20.9.2 Member lookup......................................................................................................................... 43

20.9.3 Simple names............................................................................................................................ 44

20.9.4 Member access......................................................................................................................... 45

20.9.5 Method invocations.................................................................................................................... 47

20.9.6 Delegate creation expressions.................................................................................................... 48

20.10 Right-shift grammar changes.......................................................................................................... 49

21. Anonymous methods........................................................................................................................ 51

21.1 Anonymous method expressions....................................................................................................... 51

21.2 Anonymous method signatures.......................................................................................................... 51

21.3 Anonymous method conversions....................................................................................................... 51

21.3.1 Delegate creation expression...................................................................................................... 53

21.4 Anonymous method blocks............................................................................................................... 53

21.5 Outer variables................................................................................................................................ 53

21.5.1 Captured outer variables............................................................................................................ 54

21.5.2 Instantiation of local variables..................................................................................................... 54

21.6 Anonymous method evaluation.......................................................................................................... 56

21.7 Delegate instance equality................................................................................................................ 57

21.8 Definite assignment.......................................................................................................................... 57

21.9 Method group conversions................................................................................................................ 58

21.10 Implementation example................................................................................................................. 59

22. Iterators............................................................................................................................................ 63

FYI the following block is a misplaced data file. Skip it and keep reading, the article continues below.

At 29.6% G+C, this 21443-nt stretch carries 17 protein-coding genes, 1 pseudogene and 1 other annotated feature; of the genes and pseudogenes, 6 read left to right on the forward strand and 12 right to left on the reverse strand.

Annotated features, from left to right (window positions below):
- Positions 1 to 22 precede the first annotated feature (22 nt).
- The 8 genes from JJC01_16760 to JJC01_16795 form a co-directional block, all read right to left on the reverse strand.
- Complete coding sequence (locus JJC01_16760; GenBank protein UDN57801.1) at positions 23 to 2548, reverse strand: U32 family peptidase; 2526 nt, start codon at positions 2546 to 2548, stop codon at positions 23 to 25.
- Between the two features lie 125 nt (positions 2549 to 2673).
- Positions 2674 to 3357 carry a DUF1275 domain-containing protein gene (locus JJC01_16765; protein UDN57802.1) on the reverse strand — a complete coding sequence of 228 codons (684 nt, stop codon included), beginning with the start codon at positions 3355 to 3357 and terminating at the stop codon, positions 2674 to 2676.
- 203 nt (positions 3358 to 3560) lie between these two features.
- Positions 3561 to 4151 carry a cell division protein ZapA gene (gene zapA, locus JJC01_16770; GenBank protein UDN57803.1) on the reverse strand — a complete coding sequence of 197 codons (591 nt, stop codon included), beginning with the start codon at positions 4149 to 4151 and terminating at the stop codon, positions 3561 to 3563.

22.1 Iterator blocks................................................................................................................................. 63

22.1.1 Enumerator interfaces................................................................................................................ 63

22.1.2 Enumerable interfaces............................................................................................................... 63

22.1.3 Yield type................................................................................................................................. 63

22.1.4 This access............................................................................................................................... 64

22.2 Enumerator objects.......................................................................................................................... 64

22.2.1 The MoveNext method.............................................................................................................. 64

22.2.2 The Current property................................................................................................................. 65

22.2.3 The Dispose method.................................................................................................................. 66

22.3 Enumerable objects.......................................................................................................................... 66

22.3.1 The GetEnumerator method....................................................................................................... 66

22.4 The yield statement.......................................................................................................................... 67

22.4.1 Definite assignment................................................................................................................... 68

22.5 Implementation example................................................................................................................... 68